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Winter season brings musical diversity to Downtown
BY SAM SPOKONY | If you’re like me, the idea of actually following through on a typical New Year’s resolution has become a meaningless myth. Quit smoking? Meh. Stop eating McDonald’s or go back to the gym? Maybe next year. Make more money? No thanks. I’m good with my ramen and shared two-bedroom in Bed-Stuy. On the other hand, with both the supposed apocalypse and several genuine disasters behind us, I do think that the end of 2012 has brought with it an excitingly unpredictable future for all of us. What better way to celebrate than by opening your ears and embracing new (or old) colors dashed amid an endless aural palette? Downtown’s winter season is packed with improvisers and songwriters who represent an array of musical moods — but what’s especially great is the diversity of ethnicities and nationalities that’s about to hit the scene. We’ve got African roots, a group of Scandinavian electro-rockers and, as always, a few domestic mainstays. As if that weren’t enough, some of these gigs feature album releases from young performers on the cutting edge — and everyone knows it’s cooler to be one of the first to hear those new tunes live. So, as I curse the arrival of sub-freezing temperatures, here are my picks through March. Keep an open mind this year! And remember, people…music is always there to share the golden secrets that hide within our culture of fear and lies! JAZZ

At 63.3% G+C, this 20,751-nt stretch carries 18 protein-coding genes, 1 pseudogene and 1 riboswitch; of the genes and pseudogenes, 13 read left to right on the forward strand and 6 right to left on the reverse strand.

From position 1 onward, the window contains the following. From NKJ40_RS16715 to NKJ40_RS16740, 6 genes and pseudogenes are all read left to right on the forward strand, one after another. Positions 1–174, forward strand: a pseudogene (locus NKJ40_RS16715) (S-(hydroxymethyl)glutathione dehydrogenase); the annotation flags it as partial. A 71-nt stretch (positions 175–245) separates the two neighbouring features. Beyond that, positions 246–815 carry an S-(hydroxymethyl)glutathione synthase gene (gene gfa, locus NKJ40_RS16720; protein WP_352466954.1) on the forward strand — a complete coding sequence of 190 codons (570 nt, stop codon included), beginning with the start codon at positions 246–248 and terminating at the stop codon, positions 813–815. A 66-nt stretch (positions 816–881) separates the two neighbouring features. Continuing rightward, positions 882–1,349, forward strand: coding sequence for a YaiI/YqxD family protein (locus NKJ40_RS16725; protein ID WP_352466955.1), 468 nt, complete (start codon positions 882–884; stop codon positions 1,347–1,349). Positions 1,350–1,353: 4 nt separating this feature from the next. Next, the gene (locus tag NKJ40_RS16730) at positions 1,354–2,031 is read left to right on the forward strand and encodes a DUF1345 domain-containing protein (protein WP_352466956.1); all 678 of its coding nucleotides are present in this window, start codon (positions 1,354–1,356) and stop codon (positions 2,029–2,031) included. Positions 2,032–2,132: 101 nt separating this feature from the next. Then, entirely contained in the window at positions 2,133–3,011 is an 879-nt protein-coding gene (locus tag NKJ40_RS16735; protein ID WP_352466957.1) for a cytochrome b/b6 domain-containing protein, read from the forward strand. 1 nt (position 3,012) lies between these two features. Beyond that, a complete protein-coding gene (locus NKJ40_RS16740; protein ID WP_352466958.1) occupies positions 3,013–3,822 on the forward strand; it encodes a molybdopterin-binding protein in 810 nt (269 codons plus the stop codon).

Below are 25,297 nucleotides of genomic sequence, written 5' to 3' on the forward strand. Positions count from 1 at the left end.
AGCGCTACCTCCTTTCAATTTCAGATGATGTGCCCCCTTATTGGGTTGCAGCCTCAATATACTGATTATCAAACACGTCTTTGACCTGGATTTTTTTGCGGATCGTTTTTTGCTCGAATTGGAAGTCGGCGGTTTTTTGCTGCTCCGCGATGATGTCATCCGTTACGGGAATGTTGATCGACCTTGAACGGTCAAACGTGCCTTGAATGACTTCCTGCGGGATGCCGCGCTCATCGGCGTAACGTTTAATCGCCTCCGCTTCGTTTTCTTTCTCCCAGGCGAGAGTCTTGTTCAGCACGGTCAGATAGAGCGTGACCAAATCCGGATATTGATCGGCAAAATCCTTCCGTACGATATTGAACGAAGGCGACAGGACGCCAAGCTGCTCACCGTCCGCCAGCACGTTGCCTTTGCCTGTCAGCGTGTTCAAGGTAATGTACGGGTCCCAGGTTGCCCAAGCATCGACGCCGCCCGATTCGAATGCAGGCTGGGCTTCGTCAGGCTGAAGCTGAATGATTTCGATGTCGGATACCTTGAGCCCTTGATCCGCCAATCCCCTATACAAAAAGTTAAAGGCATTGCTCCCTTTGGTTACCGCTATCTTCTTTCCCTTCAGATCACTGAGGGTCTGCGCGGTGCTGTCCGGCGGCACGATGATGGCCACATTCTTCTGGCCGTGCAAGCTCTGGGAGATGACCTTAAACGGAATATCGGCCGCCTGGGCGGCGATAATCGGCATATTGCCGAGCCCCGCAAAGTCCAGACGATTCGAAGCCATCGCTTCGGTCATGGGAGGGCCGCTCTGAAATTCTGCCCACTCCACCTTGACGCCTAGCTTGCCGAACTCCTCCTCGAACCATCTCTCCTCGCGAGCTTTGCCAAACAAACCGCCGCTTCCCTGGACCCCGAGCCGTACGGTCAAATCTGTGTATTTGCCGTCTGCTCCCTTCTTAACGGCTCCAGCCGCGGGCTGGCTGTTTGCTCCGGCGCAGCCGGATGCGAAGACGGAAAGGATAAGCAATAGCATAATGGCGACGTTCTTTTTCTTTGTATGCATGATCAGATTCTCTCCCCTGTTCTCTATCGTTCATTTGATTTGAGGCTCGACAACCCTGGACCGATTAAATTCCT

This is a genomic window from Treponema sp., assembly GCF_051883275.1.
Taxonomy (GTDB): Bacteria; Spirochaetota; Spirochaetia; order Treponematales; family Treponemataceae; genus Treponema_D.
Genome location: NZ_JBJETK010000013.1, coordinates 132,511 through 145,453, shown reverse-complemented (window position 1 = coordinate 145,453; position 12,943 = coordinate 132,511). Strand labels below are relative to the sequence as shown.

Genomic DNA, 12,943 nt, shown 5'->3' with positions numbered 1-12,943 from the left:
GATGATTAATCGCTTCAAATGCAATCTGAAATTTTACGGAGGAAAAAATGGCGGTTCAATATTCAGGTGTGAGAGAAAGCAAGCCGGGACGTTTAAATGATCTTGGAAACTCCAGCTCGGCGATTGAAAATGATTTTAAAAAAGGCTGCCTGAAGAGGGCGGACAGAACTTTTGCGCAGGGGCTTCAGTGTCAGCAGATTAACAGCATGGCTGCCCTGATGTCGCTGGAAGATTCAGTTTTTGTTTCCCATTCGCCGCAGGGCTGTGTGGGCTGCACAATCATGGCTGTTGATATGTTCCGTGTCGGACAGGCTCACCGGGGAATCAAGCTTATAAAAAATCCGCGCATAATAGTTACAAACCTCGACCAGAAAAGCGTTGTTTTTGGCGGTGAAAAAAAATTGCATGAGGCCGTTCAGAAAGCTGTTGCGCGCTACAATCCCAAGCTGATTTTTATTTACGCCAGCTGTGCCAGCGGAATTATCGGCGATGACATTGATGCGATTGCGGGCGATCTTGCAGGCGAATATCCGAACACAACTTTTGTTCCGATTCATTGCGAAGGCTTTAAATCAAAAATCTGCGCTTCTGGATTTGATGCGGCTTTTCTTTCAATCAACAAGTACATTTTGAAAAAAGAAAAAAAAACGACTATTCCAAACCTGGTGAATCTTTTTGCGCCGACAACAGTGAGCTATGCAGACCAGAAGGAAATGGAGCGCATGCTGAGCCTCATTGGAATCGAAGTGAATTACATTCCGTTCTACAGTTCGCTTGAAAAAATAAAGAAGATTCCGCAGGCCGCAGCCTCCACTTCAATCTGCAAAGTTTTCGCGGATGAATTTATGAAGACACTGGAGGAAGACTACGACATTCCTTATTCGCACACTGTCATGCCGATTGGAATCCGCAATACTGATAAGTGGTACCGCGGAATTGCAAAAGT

Andrea Wolper is, I think, one of the best vocalists you’re going to hear these days — and it’s because her creativity and musicianship consistently stretch beyond generic limitations. I’m an especially big fan of her work with pianist Connie Crothers — a disciple of free jazz pioneer Lennie Tristano — as part of TranceFormation; and on Jan. 14, Wolper will perform at the Bar Next Door, 129 MacDougal St. (btw. W. Third & Fourth Sts.) in a trio with TranceFormation bassist Ken Filiano and guitarist Michael Howell, another one of her regular sidemen. They’ll play two 75-minute sets, one at 8:30pm and another at 10:30pm, and the $12 cover must be paid at the door. And on a side note, Wolper will be celebrating her birthday that night (even though it’s not really until Jan. 16). Ever the gentleman, I decided not to ask her age. When strong musical traditions merge across continental boundaries, beautiful things happen. A perfect example is Afrobeat — which blends African rhythms, jazz harmonies and funk attitude to create a soulful, high-energy atmosphere. And it’s not hard to argue that multi-instrumentalist Femi Kuti and The Positive Force remain the top suppliers of those particular jams. The son of activist and Afrobeat pioneer Fela Kuti, Femi will lead his ensemble at Webster Hall, 125 E. 11th St. (btw. Third & Fourth Aves.) on Jan. 26, for an 8pm set. Tickets cost $30, and can be purchased in advance by visiting ticketmaster.com and searching for the artist or venue.